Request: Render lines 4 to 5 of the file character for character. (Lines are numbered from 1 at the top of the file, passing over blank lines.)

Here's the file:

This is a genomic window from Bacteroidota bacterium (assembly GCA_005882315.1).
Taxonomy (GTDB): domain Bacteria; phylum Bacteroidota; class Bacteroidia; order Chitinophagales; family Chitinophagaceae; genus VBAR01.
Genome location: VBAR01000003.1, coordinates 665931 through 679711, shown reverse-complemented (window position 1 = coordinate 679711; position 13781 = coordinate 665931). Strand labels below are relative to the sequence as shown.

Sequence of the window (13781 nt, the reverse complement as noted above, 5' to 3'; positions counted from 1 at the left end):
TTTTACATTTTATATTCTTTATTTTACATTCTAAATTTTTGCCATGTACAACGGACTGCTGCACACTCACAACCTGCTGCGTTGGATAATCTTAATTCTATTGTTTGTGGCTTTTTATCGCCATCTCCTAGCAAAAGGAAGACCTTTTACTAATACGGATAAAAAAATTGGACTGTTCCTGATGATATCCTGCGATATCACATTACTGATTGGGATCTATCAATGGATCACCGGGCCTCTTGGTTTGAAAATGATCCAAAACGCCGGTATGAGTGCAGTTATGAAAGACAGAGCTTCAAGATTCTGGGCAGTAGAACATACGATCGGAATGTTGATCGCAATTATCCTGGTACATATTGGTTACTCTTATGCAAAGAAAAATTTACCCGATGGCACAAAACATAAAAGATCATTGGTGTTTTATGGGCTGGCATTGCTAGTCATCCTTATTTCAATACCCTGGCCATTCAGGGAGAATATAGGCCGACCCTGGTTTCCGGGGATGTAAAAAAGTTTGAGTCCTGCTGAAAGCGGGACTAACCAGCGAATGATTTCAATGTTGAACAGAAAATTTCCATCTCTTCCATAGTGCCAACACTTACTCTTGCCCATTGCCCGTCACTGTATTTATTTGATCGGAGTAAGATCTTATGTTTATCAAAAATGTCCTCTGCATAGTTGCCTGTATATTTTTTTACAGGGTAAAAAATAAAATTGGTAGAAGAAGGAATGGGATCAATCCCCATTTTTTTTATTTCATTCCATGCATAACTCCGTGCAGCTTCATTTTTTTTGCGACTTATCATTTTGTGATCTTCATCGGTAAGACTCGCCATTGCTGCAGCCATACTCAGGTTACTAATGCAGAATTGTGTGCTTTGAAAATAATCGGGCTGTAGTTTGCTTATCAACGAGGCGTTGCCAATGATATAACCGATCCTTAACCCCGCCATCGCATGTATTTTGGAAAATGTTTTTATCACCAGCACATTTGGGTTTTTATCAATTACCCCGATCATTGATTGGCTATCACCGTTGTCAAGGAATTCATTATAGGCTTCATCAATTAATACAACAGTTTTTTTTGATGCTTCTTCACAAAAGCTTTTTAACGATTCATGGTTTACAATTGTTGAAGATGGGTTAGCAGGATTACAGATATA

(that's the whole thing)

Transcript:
Sequence of the window (13781 nt, the reverse complement as noted above, 5' to 3'; positions counted from 1 at the left end):
TTTTACATTTTATATTCTTTATTTTACATTCTAAATTTTTGCCATGTACAACGGACTGCTGCACACTCACAACCTGCTGCGTTGGATAATCTTAATTCTATTGTTTGTGGCTTTTTATCGCCATCTCCTAGCAAAAGGAAGACCTTTTACTAATACGGATAAAAAAATTGGACTGTTCCTGATGATATCCTGCGATATCACATTACTGATTGGGATCTATCAATGGATCACCGGGCCTCTTGGTTTGAAAATGATCCAAAACGCCGGTATGAGTGCAGTTATGAAAGACAGAGCTTCAAGATTCTGGGCAGTAGAACATACGATCGGAATGTTGATCGCAATTATCCTGGTACATATTGGTTACTCTTATGCAAAGAAAAATTTACCCGATGGCACAAAACATAAAAGATCATTGGTGTTTTATGGGCTGGCATTGCTAGTCATCCTTATTTCAATACCCTGGCCATTCAGGGAGAATATAGGCCGACCCTGGTTTCCGGGGATGTAAAAAAGTTTGAGTCCTGCTGAAAGCGGGACTAACCAGCGAATGATTTCAATGTTGAACAGAAAATTTCCATCTCTTCCATAGTGCCAACACTTACTCTTGCCCATTGCCCGTCACTGTATTTATTTGATCGGAGTAAGATCTTATGTTTATCAAAAATGTCCTCTGCATAGTTGCCTGTATATTTTTTTACAGGGTAAAAAATAAAATTGGTAGAAGAAGGAATGGGATCAATCCCCATTTTTTTTATTTCATTCCATGCATAACTCCGTGCAGCTTCATTTTTTTTGCGACTTATCATTTTGTGATCTTCATCGGTAAGACTCGCCATTGCTGCAGCCATACTCAGGTTACTAATGCAGAATTGTGTGCTTTGAAAATAATCGGGCTGTAGTTTGCTTATCAACGAGGCGTTGCCAATGATATAACCGATCCTTAACCCCGCCATCGCATGTATTTTGGAAAATGTTTTTATCACCAGCACATTTGGGTTTTTATCAATTACCCCGATCATTGATTGGCTATCACCGTTGTCAAGGAATTCATTATAGGCTTCATCAATTAATACAACAGTTTTTTTTGATGCTTCTTCACAAAAGCTTTTTAACGATTCATGGTTTACAATTGTTGAAGATGGGTTAGCAGGATTACAGATATA